posted by Zach Patton
When I was growing up, bake sales were a fact of life for school, sports teams, academic clubs, whatever.
There was even one especially memorable bake sale in high school, when I served as co-chair of the cafeteria committee (yeah, I said it -- and I was proud of it. I got those kids a pizza cart, a jukebox, and outdoor patio seating), and the cafeteria ladies allowed us to use their wholesale ingredients (which, given that it was a public school, may have been just a little bit illegal, now that I think about it) to make breads and cakes and what have you, and we sold them in front of the Wal-Mart and made several hundred dollars in just a few hours, and we donated it all to a shelter for abused women and children.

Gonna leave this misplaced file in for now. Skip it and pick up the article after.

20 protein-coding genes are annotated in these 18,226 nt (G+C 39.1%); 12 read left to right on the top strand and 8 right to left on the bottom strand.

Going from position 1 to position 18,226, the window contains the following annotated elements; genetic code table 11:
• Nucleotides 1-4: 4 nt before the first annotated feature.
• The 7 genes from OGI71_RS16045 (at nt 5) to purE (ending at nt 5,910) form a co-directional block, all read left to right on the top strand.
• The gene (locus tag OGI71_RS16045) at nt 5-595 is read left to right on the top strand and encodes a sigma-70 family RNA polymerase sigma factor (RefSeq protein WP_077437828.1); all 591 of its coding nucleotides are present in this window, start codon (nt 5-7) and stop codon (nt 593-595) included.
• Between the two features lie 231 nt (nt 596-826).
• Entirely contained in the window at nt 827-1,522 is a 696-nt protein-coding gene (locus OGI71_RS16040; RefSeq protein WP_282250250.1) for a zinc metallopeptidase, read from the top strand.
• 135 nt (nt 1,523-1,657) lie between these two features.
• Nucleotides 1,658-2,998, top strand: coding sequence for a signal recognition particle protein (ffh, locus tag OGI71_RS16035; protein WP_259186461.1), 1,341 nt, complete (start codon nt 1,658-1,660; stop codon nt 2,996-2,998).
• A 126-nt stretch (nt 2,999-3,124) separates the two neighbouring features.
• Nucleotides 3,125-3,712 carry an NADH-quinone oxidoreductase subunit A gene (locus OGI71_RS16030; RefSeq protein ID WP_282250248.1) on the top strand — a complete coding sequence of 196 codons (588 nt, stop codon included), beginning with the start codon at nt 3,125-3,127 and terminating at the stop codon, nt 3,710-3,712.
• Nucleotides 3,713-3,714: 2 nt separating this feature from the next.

Right, bake sales. Big deal.
But not in California, not anymore. State regulations now strictly limit what foods can be sold to students. And the hallowed bake sale -- and its verboten, obesity-inducing carbs -- is falling out of favor:
The old-fashioned school bake sale, once as American as apple pie, is fast becoming obsolete in California, a result of strict new state nutrition
standards for public schools that regulate the types of food that can
be sold to students. The guidelines were passed by lawmakers in 2005
and took effect in July 2007. They require that snacks sold during the
school day contain no more than 35 percent sugar by weight and derive
no more than 35 percent of their calories from fat and no more than 10 percent of their calories from saturated fat.
School clubs are could still sell to non-students off campus. But they're being hit hard.
Maybe they should start having a broccoli sale?
(Photo via Flickr from verybestof11)